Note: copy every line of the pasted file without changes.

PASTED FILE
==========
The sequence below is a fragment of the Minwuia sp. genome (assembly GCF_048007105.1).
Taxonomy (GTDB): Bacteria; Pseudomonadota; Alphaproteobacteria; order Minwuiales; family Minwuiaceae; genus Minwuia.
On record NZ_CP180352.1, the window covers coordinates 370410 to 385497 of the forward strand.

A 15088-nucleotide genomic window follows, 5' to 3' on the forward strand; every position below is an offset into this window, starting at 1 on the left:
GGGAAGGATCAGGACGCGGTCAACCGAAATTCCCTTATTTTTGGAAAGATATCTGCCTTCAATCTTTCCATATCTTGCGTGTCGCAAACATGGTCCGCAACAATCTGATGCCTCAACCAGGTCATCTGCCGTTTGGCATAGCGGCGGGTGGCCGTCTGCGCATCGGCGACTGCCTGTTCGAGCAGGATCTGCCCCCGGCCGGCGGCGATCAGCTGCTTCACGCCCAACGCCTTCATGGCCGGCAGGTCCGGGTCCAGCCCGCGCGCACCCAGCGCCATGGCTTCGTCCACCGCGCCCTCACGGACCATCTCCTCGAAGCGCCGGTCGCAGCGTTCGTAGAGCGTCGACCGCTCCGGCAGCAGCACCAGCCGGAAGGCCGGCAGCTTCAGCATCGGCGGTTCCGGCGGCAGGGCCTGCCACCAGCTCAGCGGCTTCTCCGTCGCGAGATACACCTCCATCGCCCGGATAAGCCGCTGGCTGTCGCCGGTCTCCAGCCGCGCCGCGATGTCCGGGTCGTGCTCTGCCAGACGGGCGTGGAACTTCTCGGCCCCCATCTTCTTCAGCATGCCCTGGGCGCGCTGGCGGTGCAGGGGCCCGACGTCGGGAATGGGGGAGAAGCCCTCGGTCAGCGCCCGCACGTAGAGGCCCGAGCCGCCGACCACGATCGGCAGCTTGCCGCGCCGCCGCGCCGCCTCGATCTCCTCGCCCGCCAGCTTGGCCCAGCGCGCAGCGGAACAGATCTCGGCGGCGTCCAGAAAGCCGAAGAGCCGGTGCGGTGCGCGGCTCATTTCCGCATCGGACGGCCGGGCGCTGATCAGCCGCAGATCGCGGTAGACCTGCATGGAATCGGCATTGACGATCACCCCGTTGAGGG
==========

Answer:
The sequence below is a fragment of the Minwuia sp. genome (assembly GCF_048007105.1).
Taxonomy (GTDB): Bacteria; Pseudomonadota; Alphaproteobacteria; order Minwuiales; family Minwuiaceae; genus Minwuia.
On record NZ_CP180352.1, the window covers coordinates 370410 to 385497 of the forward strand.

A 15088-nucleotide genomic window follows, 5' to 3' on the forward strand; every position below is an offset into this window, starting at 1 on the left:
GGGAAGGATCAGGACGCGGTCAACCGAAATTCCCTTATTTTTGGAAAGATATCTGCCTTCAATCTTTCCATATCTTGCGTGTCGCAAACATGGTCCGCAACAATCTGATGCCTCAACCAGGTCATCTGCCGTTTGGCATAGCGGCGGGTGGCCGTCTGCGCATCGGCGACTGCCTGTTCGAGCAGGATCTGCCCCCGGCCGGCGGCGATCAGCTGCTTCACGCCCAACGCCTTCATGGCCGGCAGGTCCGGGTCCAGCCCGCGCGCACCCAGCGCCATGGCTTCGTCCACCGCGCCCTCACGGACCATCTCCTCGAAGCGCCGGTCGCAGCGTTCGTAGAGCGTCGACCGCTCCGGCAGCAGCACCAGCCGGAAGGCCGGCAGCTTCAGCATCGGCGGTTCCGGCGGCAGGGCCTGCCACCAGCTCAGCGGCTTCTCCGTCGCGAGATACACCTCCATCGCCCGGATAAGCCGCTGGCTGTCGCCGGTCTCCAGCCGCGCCGCGATGTCCGGGTCGTGCTCTGCCAGACGGGCGTGGAACTTCTCGGCCCCCATCTTCTTCAGCATGCCCTGGGCGCGCTGGCGGTGCAGGGGCCCGACGTCGGGAATGGGGGAGAAGCCCTCGGTCAGCGCCCGCACGTAGAGGCCCGAGCCGCCGACCACGATCGGCAGCTTGCCGCGCCGCCGCGCCGCCTCGATCTCCTCGCCCGCCAGCTTGGCCCAGCGCGCAGCGGAACAGATCTCGGCGGCGTCCAGAAAGCCGAAGAGCCGGTGCGGTGCGCGGCTCATTTCCGCATCGGACGGCCGGGCGCTGATCAGCCGCAGATCGCGGTAGACCTGCATGGAATCGGCATTGACGATCACCCCGTTGAGGG